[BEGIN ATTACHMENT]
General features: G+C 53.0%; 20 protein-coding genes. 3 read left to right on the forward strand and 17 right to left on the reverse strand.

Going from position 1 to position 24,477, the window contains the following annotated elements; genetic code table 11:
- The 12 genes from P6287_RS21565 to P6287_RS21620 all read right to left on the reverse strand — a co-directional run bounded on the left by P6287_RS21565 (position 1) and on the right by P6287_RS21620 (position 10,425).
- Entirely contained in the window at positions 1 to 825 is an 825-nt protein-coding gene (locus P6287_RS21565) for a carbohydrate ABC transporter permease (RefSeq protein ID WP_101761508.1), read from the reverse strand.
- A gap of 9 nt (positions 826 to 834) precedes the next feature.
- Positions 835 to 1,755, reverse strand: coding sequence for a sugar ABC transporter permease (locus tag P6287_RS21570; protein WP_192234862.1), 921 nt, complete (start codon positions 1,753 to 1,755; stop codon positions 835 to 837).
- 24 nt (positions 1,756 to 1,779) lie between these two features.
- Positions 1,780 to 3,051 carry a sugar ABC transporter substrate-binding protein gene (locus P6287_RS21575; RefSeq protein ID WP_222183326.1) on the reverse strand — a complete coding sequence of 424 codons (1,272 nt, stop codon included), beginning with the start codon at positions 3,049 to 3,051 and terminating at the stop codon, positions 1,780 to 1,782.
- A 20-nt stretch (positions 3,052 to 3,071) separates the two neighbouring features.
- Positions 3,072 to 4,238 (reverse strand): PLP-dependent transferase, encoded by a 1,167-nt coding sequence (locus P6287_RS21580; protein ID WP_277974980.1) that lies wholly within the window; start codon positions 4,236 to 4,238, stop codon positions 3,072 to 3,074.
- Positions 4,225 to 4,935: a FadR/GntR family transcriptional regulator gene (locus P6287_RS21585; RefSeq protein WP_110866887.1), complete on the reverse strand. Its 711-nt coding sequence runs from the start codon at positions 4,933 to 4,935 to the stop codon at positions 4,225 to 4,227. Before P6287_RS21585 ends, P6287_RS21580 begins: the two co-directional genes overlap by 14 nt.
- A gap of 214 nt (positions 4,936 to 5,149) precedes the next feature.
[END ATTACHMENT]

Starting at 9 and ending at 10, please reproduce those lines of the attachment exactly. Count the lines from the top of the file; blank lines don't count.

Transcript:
- A 20-nt stretch (positions 3,052 to 3,071) separates the two neighbouring features.
- Positions 3,072 to 4,238 (reverse strand): PLP-dependent transferase, encoded by a 1,167-nt coding sequence (locus P6287_RS21580; protein ID WP_277974980.1) that lies wholly within the window; start codon positions 4,236 to 4,238, stop codon positions 3,072 to 3,074.